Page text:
The government plans to train a wide range of healthcare staff, from midwives to physiotherapists, to deliver the coronavirus vaccine – if and when one becomes available.
Proposals unveiled by the Department of Health and Social Care today, which are subject to consultation, suggest that it wants to expand the workforce legally allowed to administer vaccines under NHS and local authority occupational health schemes and to the public, so that there are enough trained vaccinators to meet need.
Currently only certain groups of medical practitioners are authorised to administer vaccines under the NHS or local authority OH services, but consultation suggests this facility should be expanded to include midwives, nursing associates, operating department practitioners, paramedics, physiotherapists and pharmacists. Student nurses and doctors should also be considered.
“This will help ensure we have the workforce needed to deliver a mass Covid-19 vaccination programme, in addition to delivery of an upscaled influenza programme, in the autumn,” the consultation says.
“This change is also desirable for ‘business as usual’ in occupational health schemes to better reflect the ability of a broader range of registered healthcare professionals to competently deliver occupational health scheme services. However, the extension just to some occupational health schemes, and just to the additional healthcare professionals mentioned above, will be time limited, to 1 April 2022 (and so to the end of next year’s annual flu immunisation programme) to allow fuller consideration of making a long-term change in this area.”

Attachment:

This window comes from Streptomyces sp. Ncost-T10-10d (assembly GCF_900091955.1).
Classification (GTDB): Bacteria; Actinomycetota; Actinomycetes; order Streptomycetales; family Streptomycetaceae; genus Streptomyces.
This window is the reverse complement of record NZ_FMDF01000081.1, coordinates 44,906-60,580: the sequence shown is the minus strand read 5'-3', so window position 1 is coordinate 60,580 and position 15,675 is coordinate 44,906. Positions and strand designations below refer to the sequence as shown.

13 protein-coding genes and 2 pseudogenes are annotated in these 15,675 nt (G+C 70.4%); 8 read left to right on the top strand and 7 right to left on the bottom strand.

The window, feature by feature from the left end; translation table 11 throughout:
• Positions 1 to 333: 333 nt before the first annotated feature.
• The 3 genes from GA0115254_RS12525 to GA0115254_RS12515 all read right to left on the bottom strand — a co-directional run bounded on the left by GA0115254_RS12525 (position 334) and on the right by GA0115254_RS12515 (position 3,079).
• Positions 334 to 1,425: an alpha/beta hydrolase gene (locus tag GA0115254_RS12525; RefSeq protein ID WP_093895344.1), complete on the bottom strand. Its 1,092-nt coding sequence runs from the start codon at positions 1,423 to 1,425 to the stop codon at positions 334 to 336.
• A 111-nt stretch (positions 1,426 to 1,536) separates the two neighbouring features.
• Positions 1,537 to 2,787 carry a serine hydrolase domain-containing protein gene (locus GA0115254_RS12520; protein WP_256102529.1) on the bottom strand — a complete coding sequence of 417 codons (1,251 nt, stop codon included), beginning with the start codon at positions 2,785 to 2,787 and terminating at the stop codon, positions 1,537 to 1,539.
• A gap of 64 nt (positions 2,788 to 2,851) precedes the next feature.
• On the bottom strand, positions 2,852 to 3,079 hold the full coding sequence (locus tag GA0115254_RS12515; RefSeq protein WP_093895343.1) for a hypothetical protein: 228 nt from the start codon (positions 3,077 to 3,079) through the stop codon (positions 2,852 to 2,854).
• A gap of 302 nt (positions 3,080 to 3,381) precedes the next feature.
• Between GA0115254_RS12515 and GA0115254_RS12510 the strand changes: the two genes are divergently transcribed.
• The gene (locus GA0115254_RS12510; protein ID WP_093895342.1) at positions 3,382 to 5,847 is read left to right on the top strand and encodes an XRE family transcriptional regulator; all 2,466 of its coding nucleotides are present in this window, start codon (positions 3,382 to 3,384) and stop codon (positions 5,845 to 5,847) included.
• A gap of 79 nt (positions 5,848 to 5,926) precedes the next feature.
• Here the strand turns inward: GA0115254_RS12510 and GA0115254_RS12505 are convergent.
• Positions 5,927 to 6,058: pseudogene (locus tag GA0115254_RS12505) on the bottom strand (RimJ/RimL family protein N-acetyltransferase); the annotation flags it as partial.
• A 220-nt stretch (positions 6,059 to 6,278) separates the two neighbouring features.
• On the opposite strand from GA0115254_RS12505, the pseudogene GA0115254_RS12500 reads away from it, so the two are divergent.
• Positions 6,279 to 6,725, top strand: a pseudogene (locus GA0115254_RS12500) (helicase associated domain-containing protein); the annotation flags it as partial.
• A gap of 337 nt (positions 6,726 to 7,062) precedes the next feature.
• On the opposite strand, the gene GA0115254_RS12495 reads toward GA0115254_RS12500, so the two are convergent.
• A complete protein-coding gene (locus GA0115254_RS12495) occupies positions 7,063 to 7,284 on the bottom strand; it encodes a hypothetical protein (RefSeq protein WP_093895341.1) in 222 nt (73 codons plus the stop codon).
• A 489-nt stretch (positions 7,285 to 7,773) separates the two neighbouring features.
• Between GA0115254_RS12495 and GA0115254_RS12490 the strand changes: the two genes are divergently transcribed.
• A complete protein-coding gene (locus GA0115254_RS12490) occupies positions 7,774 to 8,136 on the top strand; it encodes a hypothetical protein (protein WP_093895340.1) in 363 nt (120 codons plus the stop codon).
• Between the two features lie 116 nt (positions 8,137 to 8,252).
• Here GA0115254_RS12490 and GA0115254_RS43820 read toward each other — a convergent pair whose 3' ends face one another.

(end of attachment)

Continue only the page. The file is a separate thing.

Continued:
It said that any worker newly required to administer vaccines would be trained under an NHS and Public Health England training programme.
The government recently announced an expanded flu vaccination programme for this winter, which could see millions more people eligible for a free flu vaccine.
“There is a possibility that both the flu vaccine and the Covid-19 vaccine will be delivered at the same time, and we need to make sure that in this scenario there is sufficient workforce to allow for this,” its consultation document says.
Deputy chief medical officer, professor Jonathan Van-Tam, said: “We are making progress in developing Covid-19 vaccines which we hope will be important in saving lives, protecting healthcare workers and returning to normal in future.
“The proposals consulted on today suggest ways to improve access and ensure as many people are protected from Covid-19 and flu as possible without sacrificing the absolute need to ensure that any vaccine used is both safe and effective.”
The consultation closes on 18 September 2020.
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